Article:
Fairtrade is an alternate commercial trading system, independently audited, which embraces community action within a democratic Cooperative structure to ensure a higher than market price for the coffee to each farmer, and elevates the living standards for whole communities through the receipt of payment of a Fairtrade Premium direct to the Cooperative.
Fairtrade empowers all who participate and gives rights to some of the poorest producers. Choosing Fairtrade products helps to build roads and schools, teach children, buy medical supplies and change lives and aspirations of whole communities.
Millions of hardworking farmers and workers in developing countries are trapped in poverty, because the volatile price paid for their crops is often less than the cost of production. This uncertainty of pricing through the New York Coffee Commodity Exchange pricing structure, does not allow for these growers to plan any budgets and assumes no certainty of forward pricing standards, unlike any standards within the economies of the consuming countries. In coffee production, there is no subsidising components to uphold prices for farmers, unlike the unequal practices of Governments of major consuming economies. There is no equity in the trading practices.
To support their families, coffee growers are often forced to abandon their crops to search for other work or adopt environmentally unsustainable farming practices, such as using pesticides or clearing rainforests to plant other cash crops, such as chat.
Fairtrade requires a fair price to be paid to the grower. This improves living conditions for producers and their communities. In addition, a price premium goes to the grower Cooperative to fund much needed community projects, such as building schools, roads and health clinics and training new skills in agronomy.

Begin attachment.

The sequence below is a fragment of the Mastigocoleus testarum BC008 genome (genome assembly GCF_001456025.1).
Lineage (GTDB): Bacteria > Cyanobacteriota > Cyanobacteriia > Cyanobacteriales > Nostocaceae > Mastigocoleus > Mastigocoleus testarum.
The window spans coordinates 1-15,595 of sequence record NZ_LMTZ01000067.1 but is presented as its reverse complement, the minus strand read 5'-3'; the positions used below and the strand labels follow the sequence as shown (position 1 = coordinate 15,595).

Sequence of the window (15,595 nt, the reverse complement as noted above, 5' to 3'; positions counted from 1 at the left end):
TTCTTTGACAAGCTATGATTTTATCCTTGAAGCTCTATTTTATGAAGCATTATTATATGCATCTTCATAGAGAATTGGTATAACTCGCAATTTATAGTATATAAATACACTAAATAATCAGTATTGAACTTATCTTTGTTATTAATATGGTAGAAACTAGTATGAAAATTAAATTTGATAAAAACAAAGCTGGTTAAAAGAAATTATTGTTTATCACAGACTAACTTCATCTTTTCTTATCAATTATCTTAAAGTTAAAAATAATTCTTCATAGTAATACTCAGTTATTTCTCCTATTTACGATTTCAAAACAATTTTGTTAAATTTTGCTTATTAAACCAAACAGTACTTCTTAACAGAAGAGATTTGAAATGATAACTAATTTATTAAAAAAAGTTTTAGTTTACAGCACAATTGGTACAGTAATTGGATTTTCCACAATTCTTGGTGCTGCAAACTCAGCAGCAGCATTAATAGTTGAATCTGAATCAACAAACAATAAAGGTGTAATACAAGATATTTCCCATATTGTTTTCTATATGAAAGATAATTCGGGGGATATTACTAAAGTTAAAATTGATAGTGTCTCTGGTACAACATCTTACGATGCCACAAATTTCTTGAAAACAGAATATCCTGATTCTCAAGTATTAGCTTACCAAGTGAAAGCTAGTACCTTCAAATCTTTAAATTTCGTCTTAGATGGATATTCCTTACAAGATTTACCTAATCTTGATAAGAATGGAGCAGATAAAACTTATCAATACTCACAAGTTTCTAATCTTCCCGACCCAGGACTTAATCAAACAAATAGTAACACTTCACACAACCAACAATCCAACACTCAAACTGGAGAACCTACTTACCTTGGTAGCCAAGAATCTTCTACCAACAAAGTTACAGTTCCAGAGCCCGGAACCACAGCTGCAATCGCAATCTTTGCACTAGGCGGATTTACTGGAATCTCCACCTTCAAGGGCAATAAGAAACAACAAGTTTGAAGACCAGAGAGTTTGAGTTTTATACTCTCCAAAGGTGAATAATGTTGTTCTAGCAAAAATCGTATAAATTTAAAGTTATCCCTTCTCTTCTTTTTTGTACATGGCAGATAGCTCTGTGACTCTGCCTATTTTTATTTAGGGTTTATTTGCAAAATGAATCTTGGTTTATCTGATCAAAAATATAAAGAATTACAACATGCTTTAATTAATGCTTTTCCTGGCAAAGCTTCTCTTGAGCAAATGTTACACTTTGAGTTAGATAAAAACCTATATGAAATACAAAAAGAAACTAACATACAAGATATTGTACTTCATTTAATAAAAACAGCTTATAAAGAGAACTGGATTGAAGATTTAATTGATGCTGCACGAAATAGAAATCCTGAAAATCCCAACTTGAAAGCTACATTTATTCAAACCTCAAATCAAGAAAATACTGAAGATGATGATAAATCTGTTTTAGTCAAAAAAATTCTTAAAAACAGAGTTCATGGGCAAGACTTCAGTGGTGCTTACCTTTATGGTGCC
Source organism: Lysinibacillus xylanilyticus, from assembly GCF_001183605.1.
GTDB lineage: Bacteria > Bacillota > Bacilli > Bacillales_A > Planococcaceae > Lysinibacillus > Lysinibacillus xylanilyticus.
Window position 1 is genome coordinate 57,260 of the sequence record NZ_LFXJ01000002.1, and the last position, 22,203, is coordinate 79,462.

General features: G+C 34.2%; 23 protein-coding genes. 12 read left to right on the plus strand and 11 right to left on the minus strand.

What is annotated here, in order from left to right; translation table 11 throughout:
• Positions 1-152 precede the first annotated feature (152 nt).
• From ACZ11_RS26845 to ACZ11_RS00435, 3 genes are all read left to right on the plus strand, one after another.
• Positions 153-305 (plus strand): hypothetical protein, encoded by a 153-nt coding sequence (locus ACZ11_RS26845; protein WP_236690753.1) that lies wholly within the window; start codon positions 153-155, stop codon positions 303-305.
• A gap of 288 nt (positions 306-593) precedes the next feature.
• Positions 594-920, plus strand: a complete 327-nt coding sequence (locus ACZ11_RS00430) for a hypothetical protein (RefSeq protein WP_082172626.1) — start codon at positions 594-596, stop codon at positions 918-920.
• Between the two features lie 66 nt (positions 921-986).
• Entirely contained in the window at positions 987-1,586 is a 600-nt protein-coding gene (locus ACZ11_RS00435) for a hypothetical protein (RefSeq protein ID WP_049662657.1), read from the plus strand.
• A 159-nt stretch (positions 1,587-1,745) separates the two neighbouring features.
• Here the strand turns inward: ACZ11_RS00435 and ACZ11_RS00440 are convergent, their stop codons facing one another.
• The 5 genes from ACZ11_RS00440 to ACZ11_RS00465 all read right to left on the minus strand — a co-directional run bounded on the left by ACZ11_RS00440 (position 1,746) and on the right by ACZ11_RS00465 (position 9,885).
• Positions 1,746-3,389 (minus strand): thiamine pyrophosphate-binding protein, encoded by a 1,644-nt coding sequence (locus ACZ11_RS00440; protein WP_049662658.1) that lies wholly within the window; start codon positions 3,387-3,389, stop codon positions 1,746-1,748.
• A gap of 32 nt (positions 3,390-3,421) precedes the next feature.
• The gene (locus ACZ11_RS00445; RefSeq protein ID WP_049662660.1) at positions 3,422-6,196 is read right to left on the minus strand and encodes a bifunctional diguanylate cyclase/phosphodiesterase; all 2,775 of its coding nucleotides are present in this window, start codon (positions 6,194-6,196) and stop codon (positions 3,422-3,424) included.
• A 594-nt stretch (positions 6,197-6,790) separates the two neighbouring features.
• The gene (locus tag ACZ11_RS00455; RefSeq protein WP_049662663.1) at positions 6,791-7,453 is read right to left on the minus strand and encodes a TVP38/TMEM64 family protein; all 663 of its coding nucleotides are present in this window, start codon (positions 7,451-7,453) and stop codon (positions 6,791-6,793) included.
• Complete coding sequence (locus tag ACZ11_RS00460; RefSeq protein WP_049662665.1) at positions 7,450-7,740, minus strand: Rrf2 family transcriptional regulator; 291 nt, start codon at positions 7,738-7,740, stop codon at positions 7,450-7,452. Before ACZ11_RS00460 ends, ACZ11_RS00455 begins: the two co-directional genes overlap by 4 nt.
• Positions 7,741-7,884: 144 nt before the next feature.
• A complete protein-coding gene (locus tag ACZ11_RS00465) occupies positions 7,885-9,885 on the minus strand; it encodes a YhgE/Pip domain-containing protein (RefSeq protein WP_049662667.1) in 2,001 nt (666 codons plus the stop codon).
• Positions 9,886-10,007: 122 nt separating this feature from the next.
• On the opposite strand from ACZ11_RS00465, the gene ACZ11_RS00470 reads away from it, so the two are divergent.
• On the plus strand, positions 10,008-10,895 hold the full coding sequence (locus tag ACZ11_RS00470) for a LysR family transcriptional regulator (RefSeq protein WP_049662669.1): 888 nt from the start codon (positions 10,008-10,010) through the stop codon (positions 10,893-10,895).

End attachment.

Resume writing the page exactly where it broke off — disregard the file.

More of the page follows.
Fairtrade Standards also include, fair labour conditions for all workers, reducing child labour, elevating and maintaining bio diversity in their agricultural practices. Regular third party auditing is required throughout the Fairtrade supply chain, including Jasper Coffee, who must submit regular reports and pay levy fees.
With better income, Fairtrade enables producers to improve the quality of their product so that we, the consumer, can enjoy these unique flavours in the cup. Fairtrade is re humanising the coffee supply chain….
Farmers organize themselves into a Cooperative, elect a leadership team and adhere to rules set by Fairtrade Labelling Organisation (FLO) to gain and maintain their Fairtrade certification. The Coop then owns the whole volume of beans to then sell through the Export arm of the Coop, or through a third party Licenced Exporter, to gain a premium price for the Coop members.
The Cooperative sells directly to an exporter rather than farmers selling on their own to a middleman. These middlemen are often called ‘coyotes’ in Latin America countries, because they take advantage of farmers by offering very low prices when they have to sell their coffee. The Cooperative will also pool their resources together to buy harvesting equipment, or like the Yirgacheffe Hama Cooperative, a truck to transport their own coffee. This way they avoid exorbitant costs, leaving more income to spend on food, health and education.
Cooperatives sell to exporters at the Fairtrade price plus a Premium for Organic Certified coffee. In addition, the Cooperative may negotiate a further premium for the quality or region of its product. The Fairtrade price will push for a higher than market price, but provides a safety net if the market price plummets below the fairtrade price.
Most importantly the higher price provides stability for farmers to invest in their crop and further improve their quality product and therefore income. Imagine if you didn’t know what your salary would be next week – it would make taking a mortgage out to buy a house very difficult!
Fairtrade standards ban the use of certain chemicals and pesticides, and a price premium is paid for Organic Certified coffee. Using shade grown agronomy and organic agriculture reduces carbon in the form of humus composts and promotes biodiversity of critically important equatorial rainforests. It also generally leads to improved quality and therefore higher prices. With more income, farmers will further invest in their crops and protect the natural environment that grows the quality coffee bean. We witness this every time we visit our Coops.
Now that’s worth drinking to!
As a Wholesaler, Jasper Coffee must provide quarterly sales reports to FTAANZ, and pay a levy. This levy is used to support the Fairtrade certification system throughout Australia/New Zealand, and carry out audits and checks. In fact the cooperative, exporter, importer and roaster must all be licensed by FLO or FTAANZ and submit reports. All Fairtrade coffees are Traceable in this way…unlike the suspect Fairly traded or Direct Traded derivatives.